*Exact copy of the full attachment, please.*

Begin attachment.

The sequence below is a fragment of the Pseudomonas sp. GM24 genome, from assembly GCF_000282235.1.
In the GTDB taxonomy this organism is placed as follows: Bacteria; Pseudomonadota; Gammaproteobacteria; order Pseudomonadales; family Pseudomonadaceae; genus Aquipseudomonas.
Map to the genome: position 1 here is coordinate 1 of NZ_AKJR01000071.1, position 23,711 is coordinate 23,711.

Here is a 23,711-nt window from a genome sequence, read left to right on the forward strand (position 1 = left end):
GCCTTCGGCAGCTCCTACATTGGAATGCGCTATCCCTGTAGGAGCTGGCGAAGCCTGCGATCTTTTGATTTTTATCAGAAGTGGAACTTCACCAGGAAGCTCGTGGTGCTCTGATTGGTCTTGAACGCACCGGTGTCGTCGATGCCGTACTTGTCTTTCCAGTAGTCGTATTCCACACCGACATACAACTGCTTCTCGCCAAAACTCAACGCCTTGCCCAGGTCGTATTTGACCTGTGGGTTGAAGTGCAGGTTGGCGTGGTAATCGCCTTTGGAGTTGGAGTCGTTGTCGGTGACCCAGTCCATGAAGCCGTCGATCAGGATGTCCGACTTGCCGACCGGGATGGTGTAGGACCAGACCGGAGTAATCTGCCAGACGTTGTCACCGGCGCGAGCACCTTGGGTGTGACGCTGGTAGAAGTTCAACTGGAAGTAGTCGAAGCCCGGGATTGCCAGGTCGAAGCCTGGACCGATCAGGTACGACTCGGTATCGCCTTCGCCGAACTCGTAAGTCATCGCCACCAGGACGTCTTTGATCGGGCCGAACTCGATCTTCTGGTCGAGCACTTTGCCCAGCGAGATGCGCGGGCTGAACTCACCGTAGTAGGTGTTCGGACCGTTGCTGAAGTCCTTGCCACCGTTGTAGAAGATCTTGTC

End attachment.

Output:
The sequence below is a fragment of the Pseudomonas sp. GM24 genome, from assembly GCF_000282235.1.
In the GTDB taxonomy this organism is placed as follows: Bacteria; Pseudomonadota; Gammaproteobacteria; order Pseudomonadales; family Pseudomonadaceae; genus Aquipseudomonas.
Map to the genome: position 1 here is coordinate 1 of NZ_AKJR01000071.1, position 23,711 is coordinate 23,711.

Here is a 23,711-nt window from a genome sequence, read left to right on the forward strand (position 1 = left end):
GCCTTCGGCAGCTCCTACATTGGAATGCGCTATCCCTGTAGGAGCTGGCGAAGCCTGCGATCTTTTGATTTTTATCAGAAGTGGAACTTCACCAGGAAGCTCGTGGTGCTCTGATTGGTCTTGAACGCACCGGTGTCGTCGATGCCGTACTTGTCTTTCCAGTAGTCGTATTCCACACCGACATACAACTGCTTCTCGCCAAAACTCAACGCCTTGCCCAGGTCGTATTTGACCTGTGGGTTGAAGTGCAGGTTGGCGTGGTAATCGCCTTTGGAGTTGGAGTCGTTGTCGGTGACCCAGTCCATGAAGCCGTCGATCAGGATGTCCGACTTGCCGACCGGGATGGTGTAGGACCAGACCGGAGTAATCTGCCAGACGTTGTCACCGGCGCGAGCACCTTGGGTGTGACGCTGGTAGAAGTTCAACTGGAAGTAGTCGAAGCCCGGGATTGCCAGGTCGAAGCCTGGACCGATCAGGTACGACTCGGTATCGCCTTCGCCGAACTCGTAAGTCATCGCCACCAGGACGTCTTTGATCGGGCCGAACTCGATCTTCTGGTCGAGCACTTTGCCCAGCGAGATGCGCGGGCTGAACTCACCGTAGTAGGTGTTCGGACCGTTGCTGAAGTCCTTGCCACCGTTGTAGAAGATCTTGTC